“Child marriage is a human rights violation that fosters gender inequality and exploitation and whose victims are three times more likely to suffer domestic violence, are much less likely to complete their education and are not able to bring divorce or annulment in their own names,” said Hon. Judy Harris Kluger, Executive Director of Sanctuary for Families. “Sanctuary for Families has seen the deleterious effect it has had on our clients. We thank Assemblywoman Paulin and Senator Lanza for their leadership and applaud the New York State Legislature’s swift action to halt this unacceptable and outmoded practice. Marriage is rightfully a milestone of adulthood, not childhood.”

Andrew Lanza sponsored the bill in the Senate.







Continuing The Fight Against Sex Trafficking In New York

Here is a press release that we sent out today regarding the latest piece of legislation I introduced to help combat sex trafficking in New York State.


         New York Lags Behind 46 States and Federal Government in Criminalizing the Trafficking of Children

ALBANY – Assemblywoman Amy Paulin (D-88) is proud to announce that she has introduced legislation (A09453) that would eliminate the requirement to prove force, fraud or coercion in prosecutions for sex trafficking in New York.

Under federal law, a person is guilty of sex trafficking if he or she profits from prostitution using force, fraud or coercion, or when the person induced to perform the act is under 18. Accordingly, a prosecutor would not need to articulate or prove force, fraud or coercion to prosecute a trafficker who exploits a child under 18. The federal government and 46 other states recognize that any child under the age of 18 who engages in commercial sex is a victim of sex trafficking and any person who promotes and benefits from exploiting such child is a sex trafficker.

Under New York law, however, the prosecution must prove that a person used force, fraud or coercion to find such person guilty of sex trafficking, even if the victim is a child under 18.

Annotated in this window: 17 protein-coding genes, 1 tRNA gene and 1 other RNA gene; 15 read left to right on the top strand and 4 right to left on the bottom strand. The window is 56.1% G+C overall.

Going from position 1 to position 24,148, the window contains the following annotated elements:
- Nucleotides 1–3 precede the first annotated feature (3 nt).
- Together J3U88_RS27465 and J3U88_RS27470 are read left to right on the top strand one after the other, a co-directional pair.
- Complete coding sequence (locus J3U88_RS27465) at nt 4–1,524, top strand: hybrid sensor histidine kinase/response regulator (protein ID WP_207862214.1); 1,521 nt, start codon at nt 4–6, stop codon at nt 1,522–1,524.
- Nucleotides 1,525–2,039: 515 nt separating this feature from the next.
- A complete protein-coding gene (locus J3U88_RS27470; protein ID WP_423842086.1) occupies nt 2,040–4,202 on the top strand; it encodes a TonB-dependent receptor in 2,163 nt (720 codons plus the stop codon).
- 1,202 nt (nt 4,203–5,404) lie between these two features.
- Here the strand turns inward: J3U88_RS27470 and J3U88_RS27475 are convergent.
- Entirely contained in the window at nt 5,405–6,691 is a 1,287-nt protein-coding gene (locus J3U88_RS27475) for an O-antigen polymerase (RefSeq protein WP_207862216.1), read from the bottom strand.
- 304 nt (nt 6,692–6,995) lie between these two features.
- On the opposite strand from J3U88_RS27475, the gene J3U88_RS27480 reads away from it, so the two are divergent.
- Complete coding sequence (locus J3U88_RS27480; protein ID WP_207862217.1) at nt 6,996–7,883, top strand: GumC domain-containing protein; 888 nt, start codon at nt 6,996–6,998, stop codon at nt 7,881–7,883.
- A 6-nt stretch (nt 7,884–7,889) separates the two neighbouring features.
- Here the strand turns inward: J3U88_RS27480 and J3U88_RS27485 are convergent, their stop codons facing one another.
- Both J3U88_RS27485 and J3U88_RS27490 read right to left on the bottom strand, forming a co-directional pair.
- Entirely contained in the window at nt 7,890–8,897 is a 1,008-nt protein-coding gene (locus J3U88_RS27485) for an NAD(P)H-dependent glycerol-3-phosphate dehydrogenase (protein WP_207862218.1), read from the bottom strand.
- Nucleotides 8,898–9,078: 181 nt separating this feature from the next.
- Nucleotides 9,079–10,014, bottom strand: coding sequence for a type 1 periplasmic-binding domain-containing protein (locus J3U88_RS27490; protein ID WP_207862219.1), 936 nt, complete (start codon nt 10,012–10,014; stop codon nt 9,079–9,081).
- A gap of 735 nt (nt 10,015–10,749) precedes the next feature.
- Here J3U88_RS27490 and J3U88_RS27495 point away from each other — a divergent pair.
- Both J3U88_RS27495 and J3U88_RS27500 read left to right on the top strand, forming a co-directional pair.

“By removing the requirement to prove force, we will be able to deal more aggressively with sex traffickers in New York,” Paulin said. “A person under the age of 18 is a child and a prosecutor should not have to prove that the child was forced into committing these horrific actions. A child doesn’t have the capacity to consent to engage in a sexual act. Why would we require proof that he or she was forced into the act?”

Manhattan District Attorney Cyrus Vance, Jr., whose office has prosecuted several high-profile cases involving forcible sex trafficking, has voiced his strong support for Paulin’s legislation, citing multiple prosecutions that would have benefited from this new legislation. Damon Hayes was recently convicted in Manhattan of running a sex trafficking operation around Super Bowl weekend in January 2014 consisting of two women and a 15-year-old child that Hayes recruited from Florida. Even though the 15-year-old was too young to legally engage in sexual activity with grown men, Manhattan prosecutors had to prove that she was forced to do so by the defendant under the threat of violence to secure the conviction.

Manhattan District Attorney Cyrus Vance

Manhattan District Attorney Cyrus Vance

Vance also cited the prosecution of Froilan Rosado for running a prostitution ring with 10 teenagers, ranging in age from 15-18, and trafficking an 18-year-old woman into that ring. Even though Rosado was prostituting minors, many of whom were so young that they could not legally consent to sexual activity with adults, the DA’s Office could only convict Rosado of trafficking the 18-year-old, because evidence showed that he forced her to engage in sexual acts through physical violence and threats. With this new legislation, by proving Rosado prostituted women under the age of 18-years-old, prosecutors would have also proved that he trafficked them – and would not have needed to additionally prove force, fraud, or coercion.